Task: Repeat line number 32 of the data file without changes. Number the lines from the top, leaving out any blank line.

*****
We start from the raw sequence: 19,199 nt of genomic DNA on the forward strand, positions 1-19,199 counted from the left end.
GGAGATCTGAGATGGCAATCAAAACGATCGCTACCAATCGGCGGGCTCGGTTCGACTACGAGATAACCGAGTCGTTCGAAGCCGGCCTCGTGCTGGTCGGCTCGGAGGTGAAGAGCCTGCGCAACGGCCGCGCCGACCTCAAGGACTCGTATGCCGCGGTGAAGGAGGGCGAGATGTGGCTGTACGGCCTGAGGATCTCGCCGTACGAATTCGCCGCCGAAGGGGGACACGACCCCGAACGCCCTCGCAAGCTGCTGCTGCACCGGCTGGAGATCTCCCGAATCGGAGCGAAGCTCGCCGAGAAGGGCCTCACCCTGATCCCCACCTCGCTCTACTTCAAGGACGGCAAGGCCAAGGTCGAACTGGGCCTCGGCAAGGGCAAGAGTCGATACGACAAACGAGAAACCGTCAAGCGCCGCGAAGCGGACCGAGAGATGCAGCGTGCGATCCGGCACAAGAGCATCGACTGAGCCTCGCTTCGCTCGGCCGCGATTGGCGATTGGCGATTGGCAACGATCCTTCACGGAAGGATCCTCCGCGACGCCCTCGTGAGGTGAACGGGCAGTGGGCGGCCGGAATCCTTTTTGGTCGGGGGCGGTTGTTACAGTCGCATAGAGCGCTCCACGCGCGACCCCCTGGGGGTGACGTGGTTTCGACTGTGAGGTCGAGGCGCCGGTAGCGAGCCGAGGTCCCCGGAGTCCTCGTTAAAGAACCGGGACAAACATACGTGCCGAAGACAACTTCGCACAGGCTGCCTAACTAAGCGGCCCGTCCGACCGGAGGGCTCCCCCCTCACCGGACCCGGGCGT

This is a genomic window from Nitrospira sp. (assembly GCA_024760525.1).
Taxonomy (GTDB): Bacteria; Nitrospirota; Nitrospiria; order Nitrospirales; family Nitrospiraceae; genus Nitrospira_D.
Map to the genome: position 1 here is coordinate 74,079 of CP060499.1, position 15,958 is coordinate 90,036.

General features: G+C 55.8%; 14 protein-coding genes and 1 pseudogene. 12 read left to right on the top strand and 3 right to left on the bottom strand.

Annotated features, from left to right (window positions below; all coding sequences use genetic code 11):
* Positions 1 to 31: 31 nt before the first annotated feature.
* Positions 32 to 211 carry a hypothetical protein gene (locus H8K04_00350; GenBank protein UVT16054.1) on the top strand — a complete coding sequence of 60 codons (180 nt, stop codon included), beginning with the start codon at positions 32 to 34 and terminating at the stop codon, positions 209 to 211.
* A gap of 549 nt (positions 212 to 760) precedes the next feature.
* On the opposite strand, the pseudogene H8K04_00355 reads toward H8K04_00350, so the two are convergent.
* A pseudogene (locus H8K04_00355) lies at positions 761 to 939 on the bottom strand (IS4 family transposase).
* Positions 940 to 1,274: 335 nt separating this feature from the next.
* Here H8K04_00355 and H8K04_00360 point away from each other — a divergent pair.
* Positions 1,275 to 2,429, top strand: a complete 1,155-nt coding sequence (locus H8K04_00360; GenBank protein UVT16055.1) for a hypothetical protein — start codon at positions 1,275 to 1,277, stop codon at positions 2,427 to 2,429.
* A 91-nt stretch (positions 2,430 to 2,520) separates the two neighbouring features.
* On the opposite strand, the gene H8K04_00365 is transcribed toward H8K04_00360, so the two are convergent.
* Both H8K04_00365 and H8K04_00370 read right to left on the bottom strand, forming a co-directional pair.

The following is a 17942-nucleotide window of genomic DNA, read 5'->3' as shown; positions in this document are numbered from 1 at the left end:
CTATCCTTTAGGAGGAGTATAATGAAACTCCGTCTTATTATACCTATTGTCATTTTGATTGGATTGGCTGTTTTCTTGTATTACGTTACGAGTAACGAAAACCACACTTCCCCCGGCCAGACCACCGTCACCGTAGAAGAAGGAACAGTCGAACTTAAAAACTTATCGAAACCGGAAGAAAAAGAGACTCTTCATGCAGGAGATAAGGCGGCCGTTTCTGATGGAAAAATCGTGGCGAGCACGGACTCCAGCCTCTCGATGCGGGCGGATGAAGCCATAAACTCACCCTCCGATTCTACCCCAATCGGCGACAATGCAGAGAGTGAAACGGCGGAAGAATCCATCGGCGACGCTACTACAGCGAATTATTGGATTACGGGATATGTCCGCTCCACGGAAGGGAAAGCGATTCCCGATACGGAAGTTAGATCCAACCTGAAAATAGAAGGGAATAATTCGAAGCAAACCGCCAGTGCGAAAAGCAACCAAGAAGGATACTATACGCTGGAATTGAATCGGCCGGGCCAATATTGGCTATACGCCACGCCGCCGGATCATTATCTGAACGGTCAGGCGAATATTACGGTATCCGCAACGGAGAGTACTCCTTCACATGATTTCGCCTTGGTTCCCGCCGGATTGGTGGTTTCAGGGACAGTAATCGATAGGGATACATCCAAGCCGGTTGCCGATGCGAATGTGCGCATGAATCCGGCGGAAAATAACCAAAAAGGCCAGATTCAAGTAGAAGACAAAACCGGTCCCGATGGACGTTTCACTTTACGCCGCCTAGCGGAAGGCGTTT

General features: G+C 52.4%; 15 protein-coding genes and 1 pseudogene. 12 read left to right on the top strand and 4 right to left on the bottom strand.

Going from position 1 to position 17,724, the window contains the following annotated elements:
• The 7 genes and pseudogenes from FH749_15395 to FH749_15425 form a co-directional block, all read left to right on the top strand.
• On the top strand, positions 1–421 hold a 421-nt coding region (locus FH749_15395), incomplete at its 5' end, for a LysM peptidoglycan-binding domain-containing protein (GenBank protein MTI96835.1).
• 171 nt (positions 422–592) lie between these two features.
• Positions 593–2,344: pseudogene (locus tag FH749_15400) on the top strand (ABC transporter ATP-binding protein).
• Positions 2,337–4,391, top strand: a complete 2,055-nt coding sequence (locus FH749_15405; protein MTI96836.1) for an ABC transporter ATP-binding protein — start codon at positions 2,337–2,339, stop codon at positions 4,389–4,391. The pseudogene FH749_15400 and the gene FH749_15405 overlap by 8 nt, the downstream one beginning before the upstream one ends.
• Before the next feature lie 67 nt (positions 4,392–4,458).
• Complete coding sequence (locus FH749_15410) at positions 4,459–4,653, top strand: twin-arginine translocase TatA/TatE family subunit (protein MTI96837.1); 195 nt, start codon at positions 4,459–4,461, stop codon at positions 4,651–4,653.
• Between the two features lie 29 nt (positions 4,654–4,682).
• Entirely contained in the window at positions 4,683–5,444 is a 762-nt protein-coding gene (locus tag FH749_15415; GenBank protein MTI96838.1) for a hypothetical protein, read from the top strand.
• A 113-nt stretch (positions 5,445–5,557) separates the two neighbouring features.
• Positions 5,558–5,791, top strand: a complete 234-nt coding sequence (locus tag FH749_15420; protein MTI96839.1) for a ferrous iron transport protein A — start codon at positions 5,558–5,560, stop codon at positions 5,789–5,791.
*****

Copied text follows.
• A 113-nt stretch (positions 5,445–5,557) separates the two neighbouring features.